“Alistair Coe prided himself on refusing to use a negative campaign as noted, in his gracious concession speech. Why? Labor was vulnerable on poor performances in education and health and corruption,” writes political columnist MICHAEL MOORE.
IT’S easy to blame COVID-19 for the failure of the Liberals and the success of the Labor/Green government in the ACT election. However, the reality is much more complex.
Social distancing, restrictions on movement and gatherings, limitations on being in shopping centres or door knocking made this election like no other.
Campaigns are multi-facetted and many elements were limited, favouring incumbents. In times of uncertainty voters tend to favour incumbency and voters could appreciate ACT’s handling of the virus in contrast to Victoria.
Chief Minister Andrew Barr constantly reassured the community that he was doing everything within his power to protect jobs in Canberra. This was an issue raised by “Andy”, a caller to 2CC’s “CityNews Sunday Roast”, suggesting jobs was really the issue rather than the Liberals’ populist campaign, appealing to the hip pocket.
However, the mantra of cutting costs and improving services was never fully explained. It did not make sense to voters. How would they do it? Opposition Leader Alistair Coe simply had no answer and credibility dived as he avoided the question. This was reinforced by Labor’s negative campaign tactic of putting an “L” plate around his neck.
Coe prided himself on refusing to use a negative campaign as noted, in his gracious concession speech. Why? Labor was vulnerable on poor performances in education and health and corruption. NAPLAN results and the poor rating of the Canberra Hospital by the AMA along with delay in establishing an anti-corruption and integrity commission were opportunities missed.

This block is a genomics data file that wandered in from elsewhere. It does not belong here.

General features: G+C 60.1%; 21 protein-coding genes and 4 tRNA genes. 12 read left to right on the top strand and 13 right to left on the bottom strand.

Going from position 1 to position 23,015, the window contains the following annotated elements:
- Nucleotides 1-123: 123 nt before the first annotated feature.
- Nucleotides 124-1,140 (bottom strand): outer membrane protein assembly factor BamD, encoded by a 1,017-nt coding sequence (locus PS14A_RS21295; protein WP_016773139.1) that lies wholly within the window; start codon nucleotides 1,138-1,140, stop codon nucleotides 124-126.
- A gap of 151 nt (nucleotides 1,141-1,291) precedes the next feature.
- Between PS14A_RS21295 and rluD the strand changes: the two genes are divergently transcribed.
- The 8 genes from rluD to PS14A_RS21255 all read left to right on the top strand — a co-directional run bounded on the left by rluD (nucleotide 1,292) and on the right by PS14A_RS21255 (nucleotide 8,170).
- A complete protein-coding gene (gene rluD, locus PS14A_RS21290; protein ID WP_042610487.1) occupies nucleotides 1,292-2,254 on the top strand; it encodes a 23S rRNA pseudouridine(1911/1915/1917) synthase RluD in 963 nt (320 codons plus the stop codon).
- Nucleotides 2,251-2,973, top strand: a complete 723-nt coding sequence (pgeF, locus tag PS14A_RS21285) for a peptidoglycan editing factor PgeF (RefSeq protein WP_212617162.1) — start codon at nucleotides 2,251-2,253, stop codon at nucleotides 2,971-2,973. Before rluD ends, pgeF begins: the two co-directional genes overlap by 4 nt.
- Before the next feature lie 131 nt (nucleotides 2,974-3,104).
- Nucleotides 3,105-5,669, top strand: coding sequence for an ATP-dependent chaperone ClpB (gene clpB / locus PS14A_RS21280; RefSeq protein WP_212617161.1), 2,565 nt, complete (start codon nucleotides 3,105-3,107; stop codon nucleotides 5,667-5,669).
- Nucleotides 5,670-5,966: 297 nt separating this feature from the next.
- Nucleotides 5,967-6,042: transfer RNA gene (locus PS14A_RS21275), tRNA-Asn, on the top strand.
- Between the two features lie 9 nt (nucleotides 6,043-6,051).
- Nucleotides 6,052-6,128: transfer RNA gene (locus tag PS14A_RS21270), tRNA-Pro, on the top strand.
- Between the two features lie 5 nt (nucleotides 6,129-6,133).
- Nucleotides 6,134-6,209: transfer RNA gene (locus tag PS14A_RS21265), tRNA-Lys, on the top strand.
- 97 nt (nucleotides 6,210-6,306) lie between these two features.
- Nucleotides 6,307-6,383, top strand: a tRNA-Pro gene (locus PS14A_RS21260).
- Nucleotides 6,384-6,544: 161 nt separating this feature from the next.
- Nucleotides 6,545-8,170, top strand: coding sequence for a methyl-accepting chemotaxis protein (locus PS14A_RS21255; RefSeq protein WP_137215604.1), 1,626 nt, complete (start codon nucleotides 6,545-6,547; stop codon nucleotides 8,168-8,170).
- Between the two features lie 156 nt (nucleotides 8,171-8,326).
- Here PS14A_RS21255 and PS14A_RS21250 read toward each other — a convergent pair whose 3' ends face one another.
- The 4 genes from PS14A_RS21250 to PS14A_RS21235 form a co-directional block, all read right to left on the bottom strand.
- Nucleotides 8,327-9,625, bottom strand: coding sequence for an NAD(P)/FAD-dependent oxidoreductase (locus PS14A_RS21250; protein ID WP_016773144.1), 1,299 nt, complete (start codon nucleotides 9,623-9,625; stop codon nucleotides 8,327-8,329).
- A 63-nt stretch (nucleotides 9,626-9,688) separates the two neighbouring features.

Instead, the negative focus was on the Liberal Party. The leadership of Alistair Coe has never been popular amongst Canberrans. He has failed to offer the sort of cut-through personality that we have seen from politicians such as Kate Carnell and Meegan Fitzharris. The control by the conservative elements of the Liberal Party, with the impression that Senator Zed Seselja is still the puppet master, has not helped.
The policy of providing more funding to Catholic schools rather than a broader policy of support for education across the board (including Catholic schools) would have created a better impression.
Dissatisfaction with Labor and Liberal is not enough to explain the result. The performance of the Greens is appreciated by Canberrans. The way in which the Greens have used their influence within government has appealed to voters.
Addressing climate change, a focus on social justice and willingness to take hard decisions, have all brought the Greens into the mainstream. A great deal of the credit for this must go to leader Shane Rattenbury.
And where were the independents and minor parties in this election? The Belco Party appeal in Ginninderra “to keep the bastards honest” was not enough. Fiona Carrick in Murrumbidgee was the outstanding crossbench achiever on primary votes. Her profile and contribution within her own community clearly had an impact.
However, the preference flows moved across to the Greens rather than to her. David Pollard, also a long-term contributor to his community, was not able to appeal to Yerrabi voters in the primary vote and was not able to get ahead of the Greens to gain the preference flows.
The expected strong showing from the Canberra Progressives and the Belco Party did not materialise. And this may well be where COVID-19 played a key role. The Greens were a safer option in uncertain times and conventional approaches to campaigning were not available until very late in the run up to the election.
The review of the election by the Electoral Commission and the Legislative Assembly Committee needs to examine the ballot papers.
The message at the top of the ballot paper reads “Number five boxes from 1 to 5 in the order of your choice”. Instead,the message currently at the bottom of the ballot paper is the one that should be used in both places: “Remember to number at least five boxes from 1 to 5 in the order of your choice”. This would result in fewer exhausted votes.
Most voters were surprised at the outcome of the last federal election. It is a similar story in the ACT. What it demonstrates is that voters really do have the final say.
Michael Moore is a former member of the ACT Legislative Assembly and an independent minister for health. He has been a political columnist with “CityNews” since 2006.